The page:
Nightmare on Smart Street

Gone are the days of black hackers being limited to stealing your identity and bank details online; with today’s technology they can break into your house at night, steal the food from your fridge and murder your children!

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The internet of things (IOT) is a vision whereby static objects are connected to the internet. These objects are not normally considered computers, yet they have the capacity to stream, disseminate, upload and download data, thus they transgress the borders which are traditionally assigned to them. These objects are becoming tangibly social. This raises a variety of issues and questions relating to security and surveillance; additionally it challenges the current human understanding of identity.

The art of black hacking into phones and computers via the internet has had disastrous consequences for many civilians, yet some genius had the great idea to connect a whole bunch of unanimous (and animal) objects to the internet regardless


of this, including houses, thus basically inviting thieves and murderers into the family home.  This means that your front door can be unlocked, your lights turned out and your food poisoned (for those more into passive-aggressive slaughtering) via hacking. Keen yet?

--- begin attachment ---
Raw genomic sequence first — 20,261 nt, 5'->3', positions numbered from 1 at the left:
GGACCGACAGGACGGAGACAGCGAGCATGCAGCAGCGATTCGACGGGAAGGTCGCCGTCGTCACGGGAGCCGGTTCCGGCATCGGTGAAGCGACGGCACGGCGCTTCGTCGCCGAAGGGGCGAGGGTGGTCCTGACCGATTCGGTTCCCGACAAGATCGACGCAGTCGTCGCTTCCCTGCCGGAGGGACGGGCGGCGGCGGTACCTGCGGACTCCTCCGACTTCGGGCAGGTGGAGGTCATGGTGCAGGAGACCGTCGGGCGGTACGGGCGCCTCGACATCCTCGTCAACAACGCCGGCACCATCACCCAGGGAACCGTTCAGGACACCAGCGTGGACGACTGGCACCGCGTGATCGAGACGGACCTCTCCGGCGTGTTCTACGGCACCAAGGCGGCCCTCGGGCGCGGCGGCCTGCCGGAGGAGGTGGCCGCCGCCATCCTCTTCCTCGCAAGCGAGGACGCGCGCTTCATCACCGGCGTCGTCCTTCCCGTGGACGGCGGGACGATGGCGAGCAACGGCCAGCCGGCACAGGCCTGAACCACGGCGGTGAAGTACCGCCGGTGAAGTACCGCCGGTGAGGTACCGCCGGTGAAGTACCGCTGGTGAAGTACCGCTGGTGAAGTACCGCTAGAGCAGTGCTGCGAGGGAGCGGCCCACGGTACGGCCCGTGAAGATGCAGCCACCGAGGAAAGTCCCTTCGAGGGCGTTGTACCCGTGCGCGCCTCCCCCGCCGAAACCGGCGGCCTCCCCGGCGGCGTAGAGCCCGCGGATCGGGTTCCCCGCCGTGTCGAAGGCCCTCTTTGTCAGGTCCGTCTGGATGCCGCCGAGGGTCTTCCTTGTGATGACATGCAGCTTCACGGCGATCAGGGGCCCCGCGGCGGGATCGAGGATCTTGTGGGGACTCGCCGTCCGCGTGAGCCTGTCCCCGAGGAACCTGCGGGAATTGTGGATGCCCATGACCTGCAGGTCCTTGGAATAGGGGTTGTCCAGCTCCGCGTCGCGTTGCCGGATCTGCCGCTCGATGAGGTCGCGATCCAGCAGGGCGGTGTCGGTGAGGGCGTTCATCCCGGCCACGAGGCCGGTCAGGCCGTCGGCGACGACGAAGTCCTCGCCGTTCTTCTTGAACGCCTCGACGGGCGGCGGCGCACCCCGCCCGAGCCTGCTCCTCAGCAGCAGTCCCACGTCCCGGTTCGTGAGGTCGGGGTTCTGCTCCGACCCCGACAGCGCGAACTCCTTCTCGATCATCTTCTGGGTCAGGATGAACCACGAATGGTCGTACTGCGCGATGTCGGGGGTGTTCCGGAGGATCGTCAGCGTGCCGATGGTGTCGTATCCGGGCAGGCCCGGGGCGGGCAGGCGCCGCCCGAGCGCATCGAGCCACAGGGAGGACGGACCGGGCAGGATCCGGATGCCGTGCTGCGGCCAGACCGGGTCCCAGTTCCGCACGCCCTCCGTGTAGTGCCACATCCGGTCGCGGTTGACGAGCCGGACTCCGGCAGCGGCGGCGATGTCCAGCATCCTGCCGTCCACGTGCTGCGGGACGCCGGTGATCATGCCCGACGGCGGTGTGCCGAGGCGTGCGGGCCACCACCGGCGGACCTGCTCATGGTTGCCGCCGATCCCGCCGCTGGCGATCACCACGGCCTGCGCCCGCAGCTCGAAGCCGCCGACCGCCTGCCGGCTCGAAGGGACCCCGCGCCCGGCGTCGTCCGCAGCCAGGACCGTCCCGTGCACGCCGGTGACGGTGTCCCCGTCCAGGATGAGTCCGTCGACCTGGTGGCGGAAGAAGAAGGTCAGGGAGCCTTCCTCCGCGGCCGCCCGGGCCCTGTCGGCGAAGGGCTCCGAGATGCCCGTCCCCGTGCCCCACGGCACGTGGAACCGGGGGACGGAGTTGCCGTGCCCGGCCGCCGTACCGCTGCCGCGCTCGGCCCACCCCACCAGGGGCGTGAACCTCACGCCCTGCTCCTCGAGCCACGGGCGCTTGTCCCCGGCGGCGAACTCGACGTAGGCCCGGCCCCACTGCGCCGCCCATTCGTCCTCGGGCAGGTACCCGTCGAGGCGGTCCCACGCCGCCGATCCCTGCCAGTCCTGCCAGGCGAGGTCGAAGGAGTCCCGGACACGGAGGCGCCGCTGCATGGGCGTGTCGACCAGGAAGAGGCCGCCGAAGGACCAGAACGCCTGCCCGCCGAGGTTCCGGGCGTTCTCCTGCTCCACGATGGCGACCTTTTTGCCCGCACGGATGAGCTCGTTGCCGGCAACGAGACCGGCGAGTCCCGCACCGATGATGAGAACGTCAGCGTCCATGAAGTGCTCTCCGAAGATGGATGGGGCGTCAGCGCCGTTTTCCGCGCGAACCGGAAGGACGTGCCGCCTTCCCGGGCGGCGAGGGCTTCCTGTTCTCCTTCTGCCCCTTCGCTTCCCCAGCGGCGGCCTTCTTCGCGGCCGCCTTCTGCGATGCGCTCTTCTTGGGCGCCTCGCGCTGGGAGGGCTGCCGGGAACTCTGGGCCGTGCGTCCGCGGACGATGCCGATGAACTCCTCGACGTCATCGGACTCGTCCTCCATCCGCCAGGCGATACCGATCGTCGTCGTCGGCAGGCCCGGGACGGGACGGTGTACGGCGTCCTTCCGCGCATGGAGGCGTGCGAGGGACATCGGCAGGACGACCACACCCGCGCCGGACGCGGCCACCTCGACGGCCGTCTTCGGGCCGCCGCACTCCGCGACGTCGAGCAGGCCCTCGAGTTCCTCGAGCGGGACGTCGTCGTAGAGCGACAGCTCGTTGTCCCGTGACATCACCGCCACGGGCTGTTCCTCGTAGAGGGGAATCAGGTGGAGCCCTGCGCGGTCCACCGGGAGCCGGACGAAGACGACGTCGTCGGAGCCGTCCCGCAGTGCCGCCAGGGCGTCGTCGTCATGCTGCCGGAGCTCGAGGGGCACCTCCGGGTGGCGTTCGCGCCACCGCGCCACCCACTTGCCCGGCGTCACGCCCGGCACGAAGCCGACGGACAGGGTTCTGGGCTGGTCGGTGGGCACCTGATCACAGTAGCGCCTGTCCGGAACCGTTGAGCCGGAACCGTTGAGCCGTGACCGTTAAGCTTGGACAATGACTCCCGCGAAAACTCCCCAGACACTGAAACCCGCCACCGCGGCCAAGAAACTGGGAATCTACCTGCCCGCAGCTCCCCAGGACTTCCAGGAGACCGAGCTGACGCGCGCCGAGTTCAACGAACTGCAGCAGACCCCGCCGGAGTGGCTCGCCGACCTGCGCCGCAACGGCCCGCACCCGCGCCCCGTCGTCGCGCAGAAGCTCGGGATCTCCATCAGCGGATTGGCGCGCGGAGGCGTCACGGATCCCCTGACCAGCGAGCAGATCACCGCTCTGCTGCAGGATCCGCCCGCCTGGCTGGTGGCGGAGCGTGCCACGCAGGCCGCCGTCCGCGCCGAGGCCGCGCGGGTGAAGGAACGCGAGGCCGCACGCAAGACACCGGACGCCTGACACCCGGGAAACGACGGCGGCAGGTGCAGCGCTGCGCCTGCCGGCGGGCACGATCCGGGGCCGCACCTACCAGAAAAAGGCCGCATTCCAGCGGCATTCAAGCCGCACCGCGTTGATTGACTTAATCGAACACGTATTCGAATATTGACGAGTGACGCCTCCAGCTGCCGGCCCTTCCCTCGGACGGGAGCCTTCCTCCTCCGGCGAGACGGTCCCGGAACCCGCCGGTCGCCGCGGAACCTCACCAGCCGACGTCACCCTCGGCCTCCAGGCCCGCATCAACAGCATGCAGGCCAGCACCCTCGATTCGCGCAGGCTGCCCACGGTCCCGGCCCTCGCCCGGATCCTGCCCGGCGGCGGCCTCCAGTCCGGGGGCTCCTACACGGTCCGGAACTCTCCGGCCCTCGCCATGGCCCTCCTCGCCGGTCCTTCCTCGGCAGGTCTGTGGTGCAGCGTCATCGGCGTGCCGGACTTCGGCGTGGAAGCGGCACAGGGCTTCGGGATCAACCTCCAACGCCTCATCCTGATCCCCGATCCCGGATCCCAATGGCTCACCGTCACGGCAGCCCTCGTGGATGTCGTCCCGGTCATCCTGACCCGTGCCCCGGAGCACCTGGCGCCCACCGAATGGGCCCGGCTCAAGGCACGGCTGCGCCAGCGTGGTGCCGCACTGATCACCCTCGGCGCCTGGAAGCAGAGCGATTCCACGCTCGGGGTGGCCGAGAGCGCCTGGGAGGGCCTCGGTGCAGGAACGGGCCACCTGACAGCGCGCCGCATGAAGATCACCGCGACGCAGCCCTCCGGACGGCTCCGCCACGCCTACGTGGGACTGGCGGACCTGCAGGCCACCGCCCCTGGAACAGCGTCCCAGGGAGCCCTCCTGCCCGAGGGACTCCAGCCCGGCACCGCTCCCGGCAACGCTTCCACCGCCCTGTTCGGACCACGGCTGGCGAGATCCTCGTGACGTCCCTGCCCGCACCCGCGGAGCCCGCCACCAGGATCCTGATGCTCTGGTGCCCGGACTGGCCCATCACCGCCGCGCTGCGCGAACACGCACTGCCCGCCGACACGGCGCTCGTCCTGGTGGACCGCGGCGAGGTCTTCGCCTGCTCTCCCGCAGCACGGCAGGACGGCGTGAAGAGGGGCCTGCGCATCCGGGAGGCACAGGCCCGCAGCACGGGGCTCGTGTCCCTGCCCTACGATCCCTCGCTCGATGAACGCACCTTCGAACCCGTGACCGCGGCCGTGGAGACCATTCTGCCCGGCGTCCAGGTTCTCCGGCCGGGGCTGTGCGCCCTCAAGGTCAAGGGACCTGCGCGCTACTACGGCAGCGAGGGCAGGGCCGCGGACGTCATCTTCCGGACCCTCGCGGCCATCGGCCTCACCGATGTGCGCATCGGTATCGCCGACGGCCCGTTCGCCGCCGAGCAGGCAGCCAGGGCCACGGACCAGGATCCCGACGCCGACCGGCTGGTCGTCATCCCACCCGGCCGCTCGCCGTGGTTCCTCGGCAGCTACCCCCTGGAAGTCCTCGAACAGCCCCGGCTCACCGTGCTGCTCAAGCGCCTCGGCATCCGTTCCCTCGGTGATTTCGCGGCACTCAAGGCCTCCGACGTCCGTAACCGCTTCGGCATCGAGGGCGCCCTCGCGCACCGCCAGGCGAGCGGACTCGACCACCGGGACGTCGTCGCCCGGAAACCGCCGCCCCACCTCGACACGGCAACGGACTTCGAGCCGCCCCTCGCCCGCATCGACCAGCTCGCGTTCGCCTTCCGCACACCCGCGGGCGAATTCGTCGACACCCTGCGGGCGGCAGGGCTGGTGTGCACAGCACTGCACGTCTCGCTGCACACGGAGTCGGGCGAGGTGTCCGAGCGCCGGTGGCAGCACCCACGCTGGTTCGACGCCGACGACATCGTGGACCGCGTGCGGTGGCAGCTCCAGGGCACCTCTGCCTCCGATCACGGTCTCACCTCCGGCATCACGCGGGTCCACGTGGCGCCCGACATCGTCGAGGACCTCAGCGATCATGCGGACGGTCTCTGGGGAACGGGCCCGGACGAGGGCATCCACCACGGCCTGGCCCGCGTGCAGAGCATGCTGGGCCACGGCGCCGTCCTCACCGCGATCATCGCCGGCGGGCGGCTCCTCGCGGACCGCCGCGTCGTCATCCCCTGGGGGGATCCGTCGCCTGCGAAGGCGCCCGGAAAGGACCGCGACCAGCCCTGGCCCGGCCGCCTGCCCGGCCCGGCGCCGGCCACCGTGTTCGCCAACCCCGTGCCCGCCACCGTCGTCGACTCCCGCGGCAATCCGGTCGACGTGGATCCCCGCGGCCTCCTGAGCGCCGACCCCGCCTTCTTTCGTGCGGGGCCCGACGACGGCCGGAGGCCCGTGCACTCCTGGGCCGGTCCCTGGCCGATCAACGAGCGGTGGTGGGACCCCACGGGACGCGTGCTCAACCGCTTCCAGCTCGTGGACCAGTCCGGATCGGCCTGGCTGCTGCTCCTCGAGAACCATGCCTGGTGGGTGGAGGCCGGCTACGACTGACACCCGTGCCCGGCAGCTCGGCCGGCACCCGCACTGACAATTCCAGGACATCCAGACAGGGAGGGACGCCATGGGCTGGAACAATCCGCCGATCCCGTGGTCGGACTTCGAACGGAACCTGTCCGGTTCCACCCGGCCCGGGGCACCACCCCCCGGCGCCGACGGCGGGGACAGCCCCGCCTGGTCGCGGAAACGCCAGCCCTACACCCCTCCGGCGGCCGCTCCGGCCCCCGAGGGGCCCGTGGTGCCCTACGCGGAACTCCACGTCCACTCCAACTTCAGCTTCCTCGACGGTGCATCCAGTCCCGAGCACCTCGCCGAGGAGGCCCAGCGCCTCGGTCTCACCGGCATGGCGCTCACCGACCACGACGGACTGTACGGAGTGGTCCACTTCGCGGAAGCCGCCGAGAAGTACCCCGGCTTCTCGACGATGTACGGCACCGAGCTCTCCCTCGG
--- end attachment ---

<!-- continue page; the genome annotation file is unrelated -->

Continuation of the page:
There are examples of people already toying with each other. One man from Ohio, very disgruntled after his wife left him for her lover, hacked into their thermostat to make it uncomfortably cold for them during winter, and even turned it on high when they were not at home to jack up their electricity bill. It just gets better and better.

Don’t get me wrong, I appreciate we’ve created some cool technology and the smart house is a mint idea, but it didn’t need to go past the blueprint. I can walk to the front door if I want to lock it. If I want a coffee, I am perfectly capable of walking to the kettle myself to brew it. And if I wanted to murder someone? I have the self-respect to do it the old-fashioned way; pick a lonely house in the woods and rent a chainsaw. Or maybe just bash the door down, Hagrid style. Or maybe even use poison darts. Sorry, I’m getting off topic; I just don’t understand the need to have every. single. thing. connected to the internet. Maybe we aren’t there yet, but we are getting uncomfortably close. The massive security flaws just aren’t worth it.







11 thoughts on “Nightmare on Smart Street

  1. Great post! it’s discomforting that everything nowadays that doesn’t necassarily need to be connected to the internet seems to be doing so anyway. But I guess the development of the internet has allowed it to be capable of connecting to anything, even things that you wouldn’t expect

    Liked by 1 person

  2. Nice blog, I agree that although its awesome the technological improvements with the IOT is it actually necessary this amount of connectivity and as you said can be rather dangerous if used the wrong way. Interesting read, nice work!

    Liked by 1 person

  3. Who can imagine one day we can have the fridge connected to the Internet? 10 years ago, we’d say this is ridiculous, but it really happens now. It is a consequence but also a potential of advanced technology. You pointed well how unnecessary it is to have all household appliances connected to the Internet. It brings about convenience, but we can’t ignore the risks. This article analyses how smarts appliances can put us at risk ( By the way, I love how you always put some Harry Potter elements in your posts.